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J Marriage Fam. 2017 Jun;79(3):816-832. doi: 10.1111/jomf.12363. Epub 2016 Sep 20.

Health-Related Parenting among U.S. Families and Young Children's Physical Health.

Author information

1
University of South Carolina, Department of Sociology, Columbia, SC 29208.
2
University of Texas at Austin, Department of Sociology & Population Research Center, 305 E. 23 Street, G1800, Austin, TX 78712.
3
Rice University, Department of Sociology, 6100 South Main St, Houston, TX, 77005.

Abstract

Parenting is a constellation of behaviors, yet investigations of the link between parenting and children's health typically focus on singular behaviors. Thus, patterns of health-related parenting among U.S. families, associations between patterns and children's physical health, and the prevalence of such patterns among different sociodemographic groups remain unknown. Applying latent class analysis to the Early Childhood Longitudinal Study-Birth Cohort (2001; n=8,550) revealed six parenting patterns. The pattern characterized by high levels of television watching was associated with the worst overall health; the pattern characterized by the highest consumption of food and amount of outdoor play was linked to the highest odds of obesity. Children of less educated mothers and Black mothers were more likely to experience both of these patterns than the patterns associated with the best child health, but these patterns did not differ for Hispanics (versus Whites). Income differences only appeared for patterns associated with children's general health.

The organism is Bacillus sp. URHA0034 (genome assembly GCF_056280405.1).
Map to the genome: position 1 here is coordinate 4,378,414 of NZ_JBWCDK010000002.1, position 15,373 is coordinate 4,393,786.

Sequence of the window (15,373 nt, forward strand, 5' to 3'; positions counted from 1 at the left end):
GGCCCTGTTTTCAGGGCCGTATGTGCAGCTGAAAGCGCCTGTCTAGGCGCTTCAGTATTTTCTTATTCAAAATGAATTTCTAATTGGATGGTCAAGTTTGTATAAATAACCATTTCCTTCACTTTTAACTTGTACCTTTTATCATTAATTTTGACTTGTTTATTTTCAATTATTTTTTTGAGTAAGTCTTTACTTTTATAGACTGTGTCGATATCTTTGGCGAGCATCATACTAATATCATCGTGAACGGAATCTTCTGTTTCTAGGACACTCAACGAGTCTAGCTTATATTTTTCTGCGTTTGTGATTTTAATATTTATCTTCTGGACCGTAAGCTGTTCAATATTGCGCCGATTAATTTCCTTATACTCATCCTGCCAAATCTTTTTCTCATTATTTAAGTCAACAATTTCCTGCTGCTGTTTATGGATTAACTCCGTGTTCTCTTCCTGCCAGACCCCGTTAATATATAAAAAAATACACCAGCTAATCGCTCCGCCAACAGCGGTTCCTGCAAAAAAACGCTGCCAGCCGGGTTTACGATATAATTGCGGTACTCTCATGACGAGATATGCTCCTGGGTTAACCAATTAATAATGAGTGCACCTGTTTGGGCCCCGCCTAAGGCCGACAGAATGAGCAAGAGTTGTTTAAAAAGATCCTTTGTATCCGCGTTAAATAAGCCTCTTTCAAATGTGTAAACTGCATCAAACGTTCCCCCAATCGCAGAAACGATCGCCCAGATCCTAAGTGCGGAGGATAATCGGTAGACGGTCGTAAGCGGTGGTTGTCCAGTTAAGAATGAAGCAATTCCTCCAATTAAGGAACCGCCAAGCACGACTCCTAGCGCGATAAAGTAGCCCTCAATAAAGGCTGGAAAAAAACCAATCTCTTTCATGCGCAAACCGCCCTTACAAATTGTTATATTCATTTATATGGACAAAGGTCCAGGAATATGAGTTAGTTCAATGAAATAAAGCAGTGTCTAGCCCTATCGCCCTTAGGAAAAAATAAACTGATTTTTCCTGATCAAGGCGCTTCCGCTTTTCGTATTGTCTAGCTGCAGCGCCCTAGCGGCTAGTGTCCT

KEYWORDS:

Health; early childhood; parenting; socioeconomic status

PMID:
28959075
PMCID:
PMC5612616
[Available on 2018-06-01]
DOI:
10.1111/jomf.12363
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